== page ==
What time do you wake up in the morning when you have a day of writing planned?
I don’t typically plan writing days at the moment because I’m at university and I’m so busy! But I do study literature and creative writing, so when I know I’m going to be spending the day studying/writing, I wake up at 10am.
Do you energise yourself with tea or coffee?
Tea. I’m an obsessive tea drinker! I love PG Tips, Assam tea and Earl Grey – with soya milk and one sugar (or two if it’s an extra large mug!)
Where is your favourite writing location?
My bed or my desk. I do like the sofa, too, but it can get distracting if someone else is watching TV.
Where would you love to visit and sit and write?
A house in the middle of nowhere with an amazing view, preferably of mountains and forests.
Do you use pens and notebooks? Pencils? Laptop? Computer?
I use pens and notebooks for ideas, plotting and random scraps of information. Then, I usually type up a neat outline on my laptop before I start drafting (also on my laptop). I tend to draft a lot of stories by hand in the summer when I want to sit outside.
How do you relax after a day of writing?
I get another cup of tea and read a book, play a video game or spend time with my other half.
Nibble you must have whilst writing?
I don’t really eat when I’m writing! I always have a cup of tea, though.
Favourite treat to offer yourself after writing?
I don’t treat myself after a typical day of writing. If I’ve finished a big project I like to go out to eat, or spend a few days immersed in a video game.
If you could choose one book to read for the rest of your life, what would it be?
This is an impossible question. I don’t think I could read one book for the rest of my life without getting sick of it! But if I had to choose, I’d either pick one of the Harry Potter books or an epic fantasy novel like Mistborn.
If you had the chance to meet any author, alive or dead, who would you meet?
Ever since I was a child I’ve wanted to meet J.K Rowling, but I’m aware that’ll never happen! I’d also love to meet Lauren DeStefano as I really admire her work. For a deceased author, I’d have to go with Mary Shelley or William Blake.
Name a character you feel you relate most to in one of your own stories and another authors?
In my own work, I most relate to Lina, my main character. In another author’s work? It’s hard to pick just one. I think most novels have a character who is relatable in one way or another, and that’s what makes literature so powerful.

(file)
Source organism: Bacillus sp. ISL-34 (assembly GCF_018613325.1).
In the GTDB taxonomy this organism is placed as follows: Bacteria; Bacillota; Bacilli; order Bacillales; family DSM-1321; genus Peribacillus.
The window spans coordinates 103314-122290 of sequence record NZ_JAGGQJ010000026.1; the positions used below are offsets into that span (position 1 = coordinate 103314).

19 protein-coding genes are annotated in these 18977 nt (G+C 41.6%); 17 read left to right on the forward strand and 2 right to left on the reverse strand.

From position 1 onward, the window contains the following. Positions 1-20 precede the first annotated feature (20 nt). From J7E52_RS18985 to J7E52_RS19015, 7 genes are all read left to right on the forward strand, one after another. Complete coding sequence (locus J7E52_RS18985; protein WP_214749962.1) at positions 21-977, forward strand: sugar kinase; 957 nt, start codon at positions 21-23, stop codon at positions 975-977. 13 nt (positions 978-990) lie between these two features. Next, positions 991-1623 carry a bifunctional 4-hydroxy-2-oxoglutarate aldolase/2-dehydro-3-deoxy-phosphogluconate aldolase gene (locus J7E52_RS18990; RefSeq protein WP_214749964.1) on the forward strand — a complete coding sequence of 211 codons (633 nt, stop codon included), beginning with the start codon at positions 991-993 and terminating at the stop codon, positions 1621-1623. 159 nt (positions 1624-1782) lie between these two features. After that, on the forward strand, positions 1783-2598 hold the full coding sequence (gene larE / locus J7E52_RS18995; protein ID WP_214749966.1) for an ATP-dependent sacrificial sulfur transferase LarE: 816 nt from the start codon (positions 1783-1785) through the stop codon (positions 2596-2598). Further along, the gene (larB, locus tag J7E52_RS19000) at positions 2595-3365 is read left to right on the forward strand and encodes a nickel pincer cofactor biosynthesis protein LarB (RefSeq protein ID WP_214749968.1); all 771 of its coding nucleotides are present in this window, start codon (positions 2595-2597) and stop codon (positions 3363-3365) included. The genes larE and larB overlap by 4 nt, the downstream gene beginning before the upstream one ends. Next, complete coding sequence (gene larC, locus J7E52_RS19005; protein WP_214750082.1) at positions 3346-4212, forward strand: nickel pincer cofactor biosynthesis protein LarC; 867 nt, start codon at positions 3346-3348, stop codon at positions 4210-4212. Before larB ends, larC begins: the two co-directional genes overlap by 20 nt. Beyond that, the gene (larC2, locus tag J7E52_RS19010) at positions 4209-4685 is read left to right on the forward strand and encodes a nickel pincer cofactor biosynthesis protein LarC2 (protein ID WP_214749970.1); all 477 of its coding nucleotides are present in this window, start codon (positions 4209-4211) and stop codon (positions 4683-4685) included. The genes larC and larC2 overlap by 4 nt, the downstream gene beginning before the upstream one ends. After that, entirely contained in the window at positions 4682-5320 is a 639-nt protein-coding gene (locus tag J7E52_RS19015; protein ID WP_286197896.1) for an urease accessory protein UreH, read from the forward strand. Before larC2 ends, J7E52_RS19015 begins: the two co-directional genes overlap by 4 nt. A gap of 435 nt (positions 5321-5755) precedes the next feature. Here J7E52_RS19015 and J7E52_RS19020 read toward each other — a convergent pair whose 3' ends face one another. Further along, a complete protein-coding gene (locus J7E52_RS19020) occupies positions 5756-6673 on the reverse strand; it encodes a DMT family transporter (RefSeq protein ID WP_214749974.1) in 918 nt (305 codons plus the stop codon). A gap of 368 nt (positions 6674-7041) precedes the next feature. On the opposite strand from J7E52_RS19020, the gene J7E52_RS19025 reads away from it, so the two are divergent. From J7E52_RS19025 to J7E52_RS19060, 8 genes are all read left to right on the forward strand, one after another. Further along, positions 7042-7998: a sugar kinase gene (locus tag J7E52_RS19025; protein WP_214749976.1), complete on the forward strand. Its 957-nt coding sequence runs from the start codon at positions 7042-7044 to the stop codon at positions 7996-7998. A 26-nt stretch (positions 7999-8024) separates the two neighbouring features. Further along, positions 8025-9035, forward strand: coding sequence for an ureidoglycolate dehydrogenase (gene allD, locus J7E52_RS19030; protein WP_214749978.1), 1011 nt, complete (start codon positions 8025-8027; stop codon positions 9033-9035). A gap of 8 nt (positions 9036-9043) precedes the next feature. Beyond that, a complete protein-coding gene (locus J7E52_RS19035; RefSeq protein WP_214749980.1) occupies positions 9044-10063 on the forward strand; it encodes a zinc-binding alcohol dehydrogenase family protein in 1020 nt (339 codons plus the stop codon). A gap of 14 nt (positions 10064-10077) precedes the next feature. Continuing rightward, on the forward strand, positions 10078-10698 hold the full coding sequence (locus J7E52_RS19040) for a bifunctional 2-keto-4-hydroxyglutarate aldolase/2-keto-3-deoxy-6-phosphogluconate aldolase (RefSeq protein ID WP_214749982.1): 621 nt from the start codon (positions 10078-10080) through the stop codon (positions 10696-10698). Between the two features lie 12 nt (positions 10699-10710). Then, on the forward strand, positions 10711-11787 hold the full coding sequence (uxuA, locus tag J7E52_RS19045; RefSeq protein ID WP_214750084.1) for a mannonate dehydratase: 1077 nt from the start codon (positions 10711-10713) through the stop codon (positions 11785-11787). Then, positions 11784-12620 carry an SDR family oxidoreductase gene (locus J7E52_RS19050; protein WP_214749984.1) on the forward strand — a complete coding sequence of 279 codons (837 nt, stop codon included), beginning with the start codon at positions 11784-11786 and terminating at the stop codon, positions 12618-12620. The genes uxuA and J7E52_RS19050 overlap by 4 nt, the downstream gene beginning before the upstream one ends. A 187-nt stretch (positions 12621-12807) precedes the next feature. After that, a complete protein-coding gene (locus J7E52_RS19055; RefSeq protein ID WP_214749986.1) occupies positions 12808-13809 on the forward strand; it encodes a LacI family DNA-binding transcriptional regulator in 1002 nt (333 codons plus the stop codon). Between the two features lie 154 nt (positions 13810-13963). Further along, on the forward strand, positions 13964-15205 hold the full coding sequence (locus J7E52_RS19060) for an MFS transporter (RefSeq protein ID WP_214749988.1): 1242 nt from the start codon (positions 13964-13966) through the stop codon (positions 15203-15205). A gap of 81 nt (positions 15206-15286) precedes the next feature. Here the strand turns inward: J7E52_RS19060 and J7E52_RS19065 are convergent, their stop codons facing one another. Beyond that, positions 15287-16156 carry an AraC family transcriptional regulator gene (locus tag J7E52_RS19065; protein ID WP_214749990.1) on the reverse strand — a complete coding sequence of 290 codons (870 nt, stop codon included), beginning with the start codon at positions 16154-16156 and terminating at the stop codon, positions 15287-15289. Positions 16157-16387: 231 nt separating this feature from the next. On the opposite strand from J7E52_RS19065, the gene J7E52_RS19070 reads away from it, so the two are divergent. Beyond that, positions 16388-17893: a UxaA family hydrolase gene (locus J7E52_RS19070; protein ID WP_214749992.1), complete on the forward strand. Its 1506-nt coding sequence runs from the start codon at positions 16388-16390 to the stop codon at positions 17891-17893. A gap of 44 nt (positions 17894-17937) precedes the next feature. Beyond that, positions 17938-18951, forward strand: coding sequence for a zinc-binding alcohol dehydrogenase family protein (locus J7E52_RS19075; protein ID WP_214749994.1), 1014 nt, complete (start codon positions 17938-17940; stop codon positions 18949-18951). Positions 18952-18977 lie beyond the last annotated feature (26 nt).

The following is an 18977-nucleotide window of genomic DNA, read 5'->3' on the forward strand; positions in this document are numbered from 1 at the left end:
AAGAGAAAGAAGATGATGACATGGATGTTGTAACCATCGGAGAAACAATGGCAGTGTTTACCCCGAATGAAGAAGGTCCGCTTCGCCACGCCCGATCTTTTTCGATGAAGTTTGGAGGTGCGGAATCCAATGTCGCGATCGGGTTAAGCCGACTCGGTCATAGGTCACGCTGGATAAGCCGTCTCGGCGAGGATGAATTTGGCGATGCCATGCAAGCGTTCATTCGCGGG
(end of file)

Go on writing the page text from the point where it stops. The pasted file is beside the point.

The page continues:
Favourite factual book?
I tend to just dip in and out of factual books as and when I need them. This one isn’t really factual because it’s about myths and legends, but I love Breverton’s Phantasmagoria. I read it from cover to cover and it’s amazing if you need some writing inspiration.
If you were to write an article on anything, what would it be about?
It’d probably involve books.
Would you rather be famous with a one hit wonder or stable with a long run?
I’d rather have a long and stable career. I don’t want to be famous.
How long does it take you to write a book?
Depends on the book. I wrote the first draft of Realm of Ruin in four months but then realized it needed a massive rewrite. I’ve been working on the current version for two months now, but I’ve been balancing it with a dissertation.
What would you say is your interesting writing quirk?
I put a lot of thought into names and I often get frustrated if I can’t find the right one! They all have to feel right. It happens with people, places, creatures…
Do you have any suggestions to help people become a better writer? If so, what are they?
I think you have to be patient. I’ve been writing for as long as I can remember and I’ve only recently started to feel confident in my abilities. Don’t be afraid to share your work and get feedback – it’s one of the best ways to learn and grow. There are a lot of writers out there who are resistant to any form of criticism, but you have to learn to handle it, especially if you want to get published.
Just to add, because this advice gets thrown around a lot: I don’t think you need to write every single day. I don’t, but I do write regularly. It’s important to keep practicing, but it’s also important to look after you health and wellbeing. If you need a break, take one. Everyone needs time to recharge.
How does your book relate to your spiritual practice or other life path?
I don’t really have any spiritual practices, so I can’t answer this one!
And my own question, for anyone else who wants to do this, is:
What book or author inspires you to write?